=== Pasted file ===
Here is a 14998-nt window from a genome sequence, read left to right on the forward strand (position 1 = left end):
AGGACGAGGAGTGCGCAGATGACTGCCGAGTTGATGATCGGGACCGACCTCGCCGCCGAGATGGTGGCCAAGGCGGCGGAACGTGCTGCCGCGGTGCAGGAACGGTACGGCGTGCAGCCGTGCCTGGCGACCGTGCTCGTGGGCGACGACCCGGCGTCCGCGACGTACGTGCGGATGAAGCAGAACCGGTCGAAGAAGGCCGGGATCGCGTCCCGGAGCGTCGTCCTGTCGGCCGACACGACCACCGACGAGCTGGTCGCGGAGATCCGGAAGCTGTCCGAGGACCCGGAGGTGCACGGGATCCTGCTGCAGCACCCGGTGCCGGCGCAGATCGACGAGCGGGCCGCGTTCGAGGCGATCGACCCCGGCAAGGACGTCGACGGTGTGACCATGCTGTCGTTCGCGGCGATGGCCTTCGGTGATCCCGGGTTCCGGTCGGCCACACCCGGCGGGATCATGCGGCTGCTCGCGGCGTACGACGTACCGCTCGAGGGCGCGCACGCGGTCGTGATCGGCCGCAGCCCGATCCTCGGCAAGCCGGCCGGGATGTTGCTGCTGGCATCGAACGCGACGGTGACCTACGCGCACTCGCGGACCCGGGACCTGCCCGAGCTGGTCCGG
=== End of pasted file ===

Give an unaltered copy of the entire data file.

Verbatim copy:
Here is a 14998-nt window from a genome sequence, read left to right on the forward strand (position 1 = left end):
AGGACGAGGAGTGCGCAGATGACTGCCGAGTTGATGATCGGGACCGACCTCGCCGCCGAGATGGTGGCCAAGGCGGCGGAACGTGCTGCCGCGGTGCAGGAACGGTACGGCGTGCAGCCGTGCCTGGCGACCGTGCTCGTGGGCGACGACCCGGCGTCCGCGACGTACGTGCGGATGAAGCAGAACCGGTCGAAGAAGGCCGGGATCGCGTCCCGGAGCGTCGTCCTGTCGGCCGACACGACCACCGACGAGCTGGTCGCGGAGATCCGGAAGCTGTCCGAGGACCCGGAGGTGCACGGGATCCTGCTGCAGCACCCGGTGCCGGCGCAGATCGACGAGCGGGCCGCGTTCGAGGCGATCGACCCCGGCAAGGACGTCGACGGTGTGACCATGCTGTCGTTCGCGGCGATGGCCTTCGGTGATCCCGGGTTCCGGTCGGCCACACCCGGCGGGATCATGCGGCTGCTCGCGGCGTACGACGTACCGCTCGAGGGCGCGCACGCGGTCGTGATCGGCCGCAGCCCGATCCTCGGCAAGCCGGCCGGGATGTTGCTGCTGGCATCGAACGCGACGGTGACCTACGCGCACTCGCGGACCCGGGACCTGCCCGAGCTGGTCCGG